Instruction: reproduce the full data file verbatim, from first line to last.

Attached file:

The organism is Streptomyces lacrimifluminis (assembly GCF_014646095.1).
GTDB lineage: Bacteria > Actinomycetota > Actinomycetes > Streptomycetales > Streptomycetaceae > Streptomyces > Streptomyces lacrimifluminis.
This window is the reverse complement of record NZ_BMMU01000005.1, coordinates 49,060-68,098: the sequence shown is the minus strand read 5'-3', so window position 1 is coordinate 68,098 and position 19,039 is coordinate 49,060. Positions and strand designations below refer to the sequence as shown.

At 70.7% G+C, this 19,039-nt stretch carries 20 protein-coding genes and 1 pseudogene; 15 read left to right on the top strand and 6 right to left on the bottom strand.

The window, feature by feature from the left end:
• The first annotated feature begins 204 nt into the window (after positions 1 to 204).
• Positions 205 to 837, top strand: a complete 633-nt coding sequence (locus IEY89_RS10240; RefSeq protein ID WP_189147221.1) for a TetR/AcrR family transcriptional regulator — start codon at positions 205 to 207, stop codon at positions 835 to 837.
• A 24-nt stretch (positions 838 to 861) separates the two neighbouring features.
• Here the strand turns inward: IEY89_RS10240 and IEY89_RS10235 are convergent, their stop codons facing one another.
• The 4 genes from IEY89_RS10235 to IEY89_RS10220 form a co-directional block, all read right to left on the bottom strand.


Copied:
The organism is Streptomyces lacrimifluminis (assembly GCF_014646095.1).
GTDB lineage: Bacteria > Actinomycetota > Actinomycetes > Streptomycetales > Streptomycetaceae > Streptomyces > Streptomyces lacrimifluminis.
This window is the reverse complement of record NZ_BMMU01000005.1, coordinates 49,060-68,098: the sequence shown is the minus strand read 5'-3', so window position 1 is coordinate 68,098 and position 19,039 is coordinate 49,060. Positions and strand designations below refer to the sequence as shown.

At 70.7% G+C, this 19,039-nt stretch carries 20 protein-coding genes and 1 pseudogene; 15 read left to right on the top strand and 6 right to left on the bottom strand.

The window, feature by feature from the left end:
• The first annotated feature begins 204 nt into the window (after positions 1 to 204).
• Positions 205 to 837, top strand: a complete 633-nt coding sequence (locus IEY89_RS10240; RefSeq protein ID WP_189147221.1) for a TetR/AcrR family transcriptional regulator — start codon at positions 205 to 207, stop codon at positions 835 to 837.
• A 24-nt stretch (positions 838 to 861) separates the two neighbouring features.
• Here the strand turns inward: IEY89_RS10240 and IEY89_RS10235 are convergent, their stop codons facing one another.
• The 4 genes from IEY89_RS10235 to IEY89_RS10220 form a co-directional block, all read right to left on the bottom strand.